Donegal can take advantage as old order is breaking up
THE most consistent county of the spring are league champions and the most unfortunate are runners-up. It is as if God has ordained that, irrespective of who wins, it must be at the expense of Mayo.
Yet the players keep trying and the supporters never lose the faith, someday the rock will be struck and water will spill out, until then their Croke Park drought continues.
Donegal were the better team last Sunday but if Andy Moran had stuck one in the net when he had a great chance in the last quarter, the long and windy road home might well have been a lot straighter. As it was, Moran was the only Mayo forward who consistently caused problems, yet only four points from play indicates a major area of concern ahead of the championship. This, on a very nice day for football.
However, there were serious concerns about the pitch and it is just as well they are being addressed this week. Good grounds give an advantage to a fast skillful forward, but Croke Park last Sunday was a backs’ pitch: attempts at quick turns generally meant ending up on the carpet. The long dry spell and the compaction caused by so many games this spring has not helped, but it certainly needs to be a lot better for the big games of summer.
Donegal are good and could be great. They have the players, even if I was disappointed by their performance, but when a team is trying for their first big win the result becomes the issue. With a bit more experience they will put the emphasis on performance.
What interests me most about Donegal is where they go from here. Will the victory whet their appetite or wet their whistle? Will they become one-day wonders or push on to become a serious team?
The fact is, they could not be coming along at a better time. The old order is breaking up. Assuming that the Kerry dynasty will last forever, there are still going to be a lot of All-Irelands to go round, and Tyrone and Armagh don’t look as formidable as they were over the last five years. They are not going to melt like snow in spring, but after every set of rivalries breaks up it leaves the way open for new teams.
Donegal are best placed to be that side. They need leadership from players and management to put away the high stools for the summer. Really great players enjoy winning the first title for a couple of days before moving on, some get left behind forever by victory.
Donegal are very much a work in progress. The full-back line would not cope with top class forwards on this showing and the leopard’s spots shone brighter than ever at some of the rough patches last week. Back came the endless short passing: it was pass the parcel time. It even became contagious as Mayo got in on the act. They have a lot of backs who love running forward with short handpasses, but they don’t know how to mark, while most of the forwards lack forwards’ instincts.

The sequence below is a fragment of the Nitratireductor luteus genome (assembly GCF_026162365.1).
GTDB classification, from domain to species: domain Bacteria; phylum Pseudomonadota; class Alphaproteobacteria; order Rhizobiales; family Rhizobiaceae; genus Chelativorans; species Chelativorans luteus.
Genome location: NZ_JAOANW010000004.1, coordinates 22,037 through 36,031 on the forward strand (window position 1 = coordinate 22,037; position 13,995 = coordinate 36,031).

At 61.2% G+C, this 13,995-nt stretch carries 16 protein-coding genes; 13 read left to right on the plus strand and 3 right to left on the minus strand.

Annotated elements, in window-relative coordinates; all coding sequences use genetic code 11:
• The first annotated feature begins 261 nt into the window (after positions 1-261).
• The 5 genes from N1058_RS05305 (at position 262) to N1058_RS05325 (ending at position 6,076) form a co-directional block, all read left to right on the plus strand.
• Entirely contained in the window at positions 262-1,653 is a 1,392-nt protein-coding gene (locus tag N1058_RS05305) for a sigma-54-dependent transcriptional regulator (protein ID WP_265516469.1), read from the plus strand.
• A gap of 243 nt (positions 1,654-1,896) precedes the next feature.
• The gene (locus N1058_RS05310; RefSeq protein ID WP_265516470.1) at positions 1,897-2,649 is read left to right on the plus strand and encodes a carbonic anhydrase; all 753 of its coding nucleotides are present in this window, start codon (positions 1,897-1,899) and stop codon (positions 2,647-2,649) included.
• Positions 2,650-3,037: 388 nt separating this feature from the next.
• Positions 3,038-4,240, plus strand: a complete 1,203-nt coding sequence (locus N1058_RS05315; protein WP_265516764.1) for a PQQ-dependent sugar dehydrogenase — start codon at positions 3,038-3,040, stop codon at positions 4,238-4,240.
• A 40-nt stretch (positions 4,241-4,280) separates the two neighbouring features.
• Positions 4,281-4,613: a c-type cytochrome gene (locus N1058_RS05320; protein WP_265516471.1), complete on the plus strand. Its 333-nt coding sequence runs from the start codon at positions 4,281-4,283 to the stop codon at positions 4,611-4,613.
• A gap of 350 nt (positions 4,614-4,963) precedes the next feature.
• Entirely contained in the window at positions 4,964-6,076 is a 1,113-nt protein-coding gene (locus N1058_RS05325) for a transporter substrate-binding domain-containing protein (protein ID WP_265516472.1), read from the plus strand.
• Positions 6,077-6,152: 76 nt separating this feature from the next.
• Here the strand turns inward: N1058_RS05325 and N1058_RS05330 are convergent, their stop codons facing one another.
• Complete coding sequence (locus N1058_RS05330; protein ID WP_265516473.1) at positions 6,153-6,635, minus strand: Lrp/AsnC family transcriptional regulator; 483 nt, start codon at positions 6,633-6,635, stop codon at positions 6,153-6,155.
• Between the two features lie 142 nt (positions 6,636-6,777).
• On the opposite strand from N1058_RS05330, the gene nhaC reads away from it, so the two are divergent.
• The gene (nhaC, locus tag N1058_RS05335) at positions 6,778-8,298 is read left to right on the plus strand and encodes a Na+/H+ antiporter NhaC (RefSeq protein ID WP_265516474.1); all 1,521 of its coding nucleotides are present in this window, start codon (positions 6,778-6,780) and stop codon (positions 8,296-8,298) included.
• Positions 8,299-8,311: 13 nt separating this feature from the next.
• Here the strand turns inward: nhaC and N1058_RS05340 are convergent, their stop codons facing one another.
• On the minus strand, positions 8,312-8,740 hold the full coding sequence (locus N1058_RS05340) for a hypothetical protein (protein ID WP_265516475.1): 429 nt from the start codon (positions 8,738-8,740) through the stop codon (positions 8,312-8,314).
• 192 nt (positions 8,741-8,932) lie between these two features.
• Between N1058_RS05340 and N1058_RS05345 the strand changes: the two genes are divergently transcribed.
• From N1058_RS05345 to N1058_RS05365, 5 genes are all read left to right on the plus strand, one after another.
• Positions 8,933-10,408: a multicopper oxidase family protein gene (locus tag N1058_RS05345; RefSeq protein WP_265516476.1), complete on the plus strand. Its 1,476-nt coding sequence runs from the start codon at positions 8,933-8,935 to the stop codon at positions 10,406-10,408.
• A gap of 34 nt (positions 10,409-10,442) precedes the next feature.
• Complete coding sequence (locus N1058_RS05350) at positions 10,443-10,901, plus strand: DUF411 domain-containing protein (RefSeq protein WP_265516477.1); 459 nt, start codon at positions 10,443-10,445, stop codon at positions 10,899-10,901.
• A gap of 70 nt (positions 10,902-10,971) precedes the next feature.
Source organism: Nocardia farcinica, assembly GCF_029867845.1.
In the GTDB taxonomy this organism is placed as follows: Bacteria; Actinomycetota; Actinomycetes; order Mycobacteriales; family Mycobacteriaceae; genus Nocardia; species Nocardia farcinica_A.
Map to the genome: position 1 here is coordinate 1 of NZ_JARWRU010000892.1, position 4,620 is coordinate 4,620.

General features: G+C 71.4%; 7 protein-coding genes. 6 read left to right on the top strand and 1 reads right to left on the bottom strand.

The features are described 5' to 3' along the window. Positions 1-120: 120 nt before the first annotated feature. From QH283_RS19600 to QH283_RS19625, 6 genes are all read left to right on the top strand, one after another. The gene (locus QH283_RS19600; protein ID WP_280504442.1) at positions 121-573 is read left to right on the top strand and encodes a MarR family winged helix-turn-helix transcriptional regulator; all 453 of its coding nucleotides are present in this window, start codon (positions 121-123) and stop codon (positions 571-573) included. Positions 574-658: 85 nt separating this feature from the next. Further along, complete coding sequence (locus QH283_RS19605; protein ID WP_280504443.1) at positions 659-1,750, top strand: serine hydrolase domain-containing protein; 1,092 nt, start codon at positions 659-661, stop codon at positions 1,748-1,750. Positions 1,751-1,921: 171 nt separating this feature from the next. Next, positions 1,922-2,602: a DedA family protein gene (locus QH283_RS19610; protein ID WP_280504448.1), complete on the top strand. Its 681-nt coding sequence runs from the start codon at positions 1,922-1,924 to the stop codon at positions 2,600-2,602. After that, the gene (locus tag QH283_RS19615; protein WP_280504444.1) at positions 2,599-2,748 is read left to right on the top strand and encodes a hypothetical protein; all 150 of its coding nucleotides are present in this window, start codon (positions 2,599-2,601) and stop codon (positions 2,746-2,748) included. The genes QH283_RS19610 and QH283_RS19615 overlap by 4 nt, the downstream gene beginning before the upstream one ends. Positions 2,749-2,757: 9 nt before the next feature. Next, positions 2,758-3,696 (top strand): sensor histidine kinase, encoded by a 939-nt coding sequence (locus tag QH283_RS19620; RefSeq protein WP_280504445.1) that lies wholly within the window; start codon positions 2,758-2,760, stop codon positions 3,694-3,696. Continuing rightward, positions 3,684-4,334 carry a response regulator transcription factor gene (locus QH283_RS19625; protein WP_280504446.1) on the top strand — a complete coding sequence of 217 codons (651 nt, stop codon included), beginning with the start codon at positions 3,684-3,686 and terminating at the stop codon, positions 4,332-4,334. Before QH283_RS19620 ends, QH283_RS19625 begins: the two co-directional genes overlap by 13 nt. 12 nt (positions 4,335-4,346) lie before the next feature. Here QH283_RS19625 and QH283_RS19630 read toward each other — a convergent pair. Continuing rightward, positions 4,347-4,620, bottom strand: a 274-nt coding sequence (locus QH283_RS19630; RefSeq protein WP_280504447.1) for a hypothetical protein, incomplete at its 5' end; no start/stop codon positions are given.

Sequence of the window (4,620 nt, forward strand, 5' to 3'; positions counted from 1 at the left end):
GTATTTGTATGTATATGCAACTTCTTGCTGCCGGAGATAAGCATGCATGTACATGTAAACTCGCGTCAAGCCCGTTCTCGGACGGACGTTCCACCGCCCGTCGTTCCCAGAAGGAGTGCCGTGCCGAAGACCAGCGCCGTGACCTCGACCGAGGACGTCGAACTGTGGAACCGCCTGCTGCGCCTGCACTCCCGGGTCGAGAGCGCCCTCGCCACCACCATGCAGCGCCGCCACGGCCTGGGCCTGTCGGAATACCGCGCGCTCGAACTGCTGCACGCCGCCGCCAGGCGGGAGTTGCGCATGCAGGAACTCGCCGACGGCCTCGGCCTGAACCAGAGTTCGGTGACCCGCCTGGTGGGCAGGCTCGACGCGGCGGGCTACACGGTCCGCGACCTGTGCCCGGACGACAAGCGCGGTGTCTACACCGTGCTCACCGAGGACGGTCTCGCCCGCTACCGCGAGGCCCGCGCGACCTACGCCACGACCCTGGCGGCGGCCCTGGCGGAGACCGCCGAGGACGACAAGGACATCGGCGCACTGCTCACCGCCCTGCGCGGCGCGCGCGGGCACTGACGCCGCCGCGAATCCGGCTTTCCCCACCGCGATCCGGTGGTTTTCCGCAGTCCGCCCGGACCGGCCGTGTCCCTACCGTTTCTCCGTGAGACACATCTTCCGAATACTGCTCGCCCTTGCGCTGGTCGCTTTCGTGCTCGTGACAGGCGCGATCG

What might appear strange on a day for fast football was that David Heaney and James Nallen won a lot of ball against Neil Gallagher and Kevin Cassidy. The old dogs for the hard road.
Yet, despite the shortcomings of both sides, it would be a surprise if they are not back in Croke Park for the All-Ireland quarter-finals in August. And they will give whatever opposition they meet a right run for their money because they are well organised with a very honest approach.
Today, the Division 2 final takes place in Cavan, far away from the empty spaces of Croke Park last Saturday evening. Players love the opportunity of playing on the big pitch, but there was often better atmosphere and more noise in the funeral cortege of a man whose life was long and well spent. It is hard to know whether the atmosphere caused the bad games or the other way round. By the time the second match was over there was few left after two games you would not wish to see the likes of again.
The best football of the evening was played by Roscommon in the first half of their demolition of Cavan. It was sharp and crisp with good foot-passing and a bit of speed and mobility about their forwards. The rest of that match and almost all of Meath and Monaghan was boring. Both games had similar patterns. Early goals for Meath and Roscommon meant the outcomes were more or less guaranteed by half-time.
The second half in both games was just awful and it was hard to credit that Monaghan and Cavan had gone through the group stages unbeaten. Now they face the Ulster championship with their limitations totally exposed. The most corrupt builders at the Tribunals had better defences.
Meath lashed in high balls and the Monaghan full-back line could not cope, they will probably do the same today. Stephen Bray is a very useful corner-forward, he scored one goal and made the other in the first few minutes. The Monaghan response was all business, plenty of possession and effort but the wides flowed easily and the last quarter had no meaning.
Ger Heneghan and Gary Cox were very dangerous for Roscommon, while Séamus O’Neill and Michael Finneran dominated midfield. O’Neill is a significant loss today as he has a very physical presence and can get the odd spectacular point too.
With bigger games looming, there should be a bit of urgency about the football and hopefully the quality will be better than the semi-finals. This match won’t get much attention but is important for both counties to lay down a marker. Players who don’t perform here won’t do the business in another few weeks either.
Maybe Meath have a stronger panel and the long awaited fight-back is starting. Today should tell whether that is wishful thinking.